control panel, input/output plugs in the rear, a power supply and is cooled by a forced-air fan at the front of the unit. Power is supplied to the dc power supply unit and the fan from a combined supply plug and filter through a power supply on/off switch and a manually resettable circuit breaker.

The disk drives and controllers were entered in 1987 and 1988 under the duty-free provision for parts of ADP machines in item 676.54, TSUS. However, they were classified under the provision for office machines not specifically provided for in item 676.30, TSUS. The entries were liquidated on October 19, 1990 and the protest was timely filed on November 19, 1990.


Are the disk drives and controllers classifiable as parts of ADP machines in item 676.54, TSUS, or are they properly classifiable as office machines n.s.p.f. in item 676.30, TSUS?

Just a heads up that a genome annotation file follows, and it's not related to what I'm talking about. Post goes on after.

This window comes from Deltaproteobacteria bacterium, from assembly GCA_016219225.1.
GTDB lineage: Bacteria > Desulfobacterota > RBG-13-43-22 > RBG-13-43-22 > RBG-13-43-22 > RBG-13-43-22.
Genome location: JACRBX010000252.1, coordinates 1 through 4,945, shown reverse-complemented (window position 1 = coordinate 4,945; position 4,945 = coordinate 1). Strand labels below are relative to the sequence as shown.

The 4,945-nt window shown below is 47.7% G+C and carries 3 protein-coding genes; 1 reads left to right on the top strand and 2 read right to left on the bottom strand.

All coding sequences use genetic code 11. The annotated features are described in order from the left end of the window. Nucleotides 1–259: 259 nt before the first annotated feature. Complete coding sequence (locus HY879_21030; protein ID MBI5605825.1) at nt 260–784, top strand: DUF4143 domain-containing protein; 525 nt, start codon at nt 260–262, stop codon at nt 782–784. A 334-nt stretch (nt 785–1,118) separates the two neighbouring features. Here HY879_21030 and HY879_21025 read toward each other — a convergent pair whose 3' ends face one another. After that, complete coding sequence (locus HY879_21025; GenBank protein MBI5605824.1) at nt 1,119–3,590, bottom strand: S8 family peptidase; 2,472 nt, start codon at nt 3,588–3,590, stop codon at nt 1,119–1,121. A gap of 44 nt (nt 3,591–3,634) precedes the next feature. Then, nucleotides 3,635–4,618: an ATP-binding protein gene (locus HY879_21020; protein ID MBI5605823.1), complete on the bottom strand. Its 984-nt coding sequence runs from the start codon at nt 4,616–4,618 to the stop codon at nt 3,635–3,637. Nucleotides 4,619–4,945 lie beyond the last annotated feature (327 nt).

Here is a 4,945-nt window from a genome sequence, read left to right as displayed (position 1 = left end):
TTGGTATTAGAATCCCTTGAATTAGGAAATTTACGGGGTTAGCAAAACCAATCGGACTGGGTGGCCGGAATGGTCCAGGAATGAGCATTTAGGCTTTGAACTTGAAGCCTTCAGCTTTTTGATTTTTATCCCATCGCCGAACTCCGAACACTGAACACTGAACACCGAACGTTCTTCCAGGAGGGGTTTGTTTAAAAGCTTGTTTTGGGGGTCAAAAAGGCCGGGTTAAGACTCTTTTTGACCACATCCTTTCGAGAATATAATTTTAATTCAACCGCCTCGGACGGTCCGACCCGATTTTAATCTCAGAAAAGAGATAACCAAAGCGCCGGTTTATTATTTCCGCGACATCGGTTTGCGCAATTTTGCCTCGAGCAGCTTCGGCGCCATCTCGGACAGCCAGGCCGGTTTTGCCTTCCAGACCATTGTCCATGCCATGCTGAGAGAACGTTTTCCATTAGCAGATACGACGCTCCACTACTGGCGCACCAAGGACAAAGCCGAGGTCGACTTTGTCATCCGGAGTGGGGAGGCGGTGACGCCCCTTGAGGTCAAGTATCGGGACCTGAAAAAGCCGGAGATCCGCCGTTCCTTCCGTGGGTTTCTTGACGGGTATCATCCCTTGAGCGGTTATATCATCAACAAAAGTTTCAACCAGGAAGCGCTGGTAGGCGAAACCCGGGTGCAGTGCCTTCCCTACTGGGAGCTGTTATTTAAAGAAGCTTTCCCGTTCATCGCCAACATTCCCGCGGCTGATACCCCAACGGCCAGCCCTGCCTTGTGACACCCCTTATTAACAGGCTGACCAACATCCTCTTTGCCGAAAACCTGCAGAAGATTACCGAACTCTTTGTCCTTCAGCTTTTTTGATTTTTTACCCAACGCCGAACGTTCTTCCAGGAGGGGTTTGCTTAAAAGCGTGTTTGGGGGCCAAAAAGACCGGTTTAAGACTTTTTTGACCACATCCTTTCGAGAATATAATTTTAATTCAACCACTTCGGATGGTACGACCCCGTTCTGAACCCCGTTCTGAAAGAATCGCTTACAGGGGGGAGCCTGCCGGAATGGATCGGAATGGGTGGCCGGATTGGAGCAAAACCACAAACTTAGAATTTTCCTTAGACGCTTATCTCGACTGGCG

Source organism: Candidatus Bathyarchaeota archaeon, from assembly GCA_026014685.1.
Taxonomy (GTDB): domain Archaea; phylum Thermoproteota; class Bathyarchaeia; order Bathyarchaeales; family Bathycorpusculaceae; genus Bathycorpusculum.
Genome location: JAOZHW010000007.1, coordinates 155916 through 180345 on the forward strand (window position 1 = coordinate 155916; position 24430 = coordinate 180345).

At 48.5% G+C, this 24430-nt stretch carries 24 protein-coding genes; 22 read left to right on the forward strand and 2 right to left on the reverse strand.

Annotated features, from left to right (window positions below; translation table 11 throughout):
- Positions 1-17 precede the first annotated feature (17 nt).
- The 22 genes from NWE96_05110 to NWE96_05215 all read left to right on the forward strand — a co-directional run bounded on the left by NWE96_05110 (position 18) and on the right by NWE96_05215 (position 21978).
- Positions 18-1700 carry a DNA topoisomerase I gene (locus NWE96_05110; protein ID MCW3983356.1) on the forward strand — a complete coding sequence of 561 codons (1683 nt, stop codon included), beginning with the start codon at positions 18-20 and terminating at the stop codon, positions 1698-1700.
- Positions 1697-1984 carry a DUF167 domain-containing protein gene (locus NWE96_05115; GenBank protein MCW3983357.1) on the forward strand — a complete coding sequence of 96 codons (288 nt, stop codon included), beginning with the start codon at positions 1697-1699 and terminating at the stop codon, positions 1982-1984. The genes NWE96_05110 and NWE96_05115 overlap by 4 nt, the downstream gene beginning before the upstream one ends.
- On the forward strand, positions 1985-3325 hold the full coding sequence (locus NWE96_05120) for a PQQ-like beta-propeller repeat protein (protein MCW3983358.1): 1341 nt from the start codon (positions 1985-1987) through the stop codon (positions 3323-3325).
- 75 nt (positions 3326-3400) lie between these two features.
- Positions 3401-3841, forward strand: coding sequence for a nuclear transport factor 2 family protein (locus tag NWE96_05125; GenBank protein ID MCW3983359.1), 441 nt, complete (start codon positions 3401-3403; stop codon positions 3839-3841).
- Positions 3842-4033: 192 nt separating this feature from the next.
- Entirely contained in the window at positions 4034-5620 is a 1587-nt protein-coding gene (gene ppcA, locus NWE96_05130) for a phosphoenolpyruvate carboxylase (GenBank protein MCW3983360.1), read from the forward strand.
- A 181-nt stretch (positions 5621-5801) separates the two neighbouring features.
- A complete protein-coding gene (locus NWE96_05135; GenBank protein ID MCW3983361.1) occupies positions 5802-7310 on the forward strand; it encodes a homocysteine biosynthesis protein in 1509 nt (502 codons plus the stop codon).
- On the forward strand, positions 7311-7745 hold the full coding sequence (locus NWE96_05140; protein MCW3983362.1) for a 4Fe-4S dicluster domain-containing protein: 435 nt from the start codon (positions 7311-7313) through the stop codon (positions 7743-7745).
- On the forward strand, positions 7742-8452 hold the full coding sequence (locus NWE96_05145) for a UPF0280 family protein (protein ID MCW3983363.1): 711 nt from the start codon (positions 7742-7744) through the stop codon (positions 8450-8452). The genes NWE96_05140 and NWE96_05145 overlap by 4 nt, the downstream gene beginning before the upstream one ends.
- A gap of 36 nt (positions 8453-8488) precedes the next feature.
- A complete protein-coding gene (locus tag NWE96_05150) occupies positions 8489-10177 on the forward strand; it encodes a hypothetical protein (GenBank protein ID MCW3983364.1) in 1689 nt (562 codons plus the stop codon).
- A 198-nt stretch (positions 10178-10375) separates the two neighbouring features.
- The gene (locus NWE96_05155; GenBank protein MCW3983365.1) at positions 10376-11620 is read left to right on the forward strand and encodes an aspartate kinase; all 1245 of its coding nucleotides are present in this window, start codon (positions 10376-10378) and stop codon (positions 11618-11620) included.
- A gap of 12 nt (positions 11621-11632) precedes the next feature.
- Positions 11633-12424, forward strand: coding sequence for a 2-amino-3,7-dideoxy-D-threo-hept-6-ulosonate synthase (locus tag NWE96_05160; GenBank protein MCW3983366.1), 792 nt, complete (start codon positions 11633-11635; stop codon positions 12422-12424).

In HQ 085946, dated January 2, 1990, we reviewed the classification of the same merchandise. In that decision we addressed the same questions specifically raised in the instant Protest. Additionally, HQ 554581, dated July 2, 1987, addressed the dutiable status of similar rack mounted data processing equipment. Accordingly, reference should be made to our previous decisions for detailed information as to our current position.

In summary, we stated that we did not regard Headnote 2(a), Subpart G, Part 4, Schedule 6, TSUS (which requires that office machines have a base) and General Headnote 10(h) (which requires that TSUS provisions be regarded as encompassing unfinished versions of an article as well as finished versions) in conflict. This position was also previously taken in such matters as our decision of November 5, 1981, IA 120/81, file No. 068986. Accordingly, the fact that components of the instant type lack housings in their condition as imported, does not, by itself preclude their classification under item 676.30, if a housing will be added after importation or they otherwise will be used in an installation with a common housing, i.e., a rack.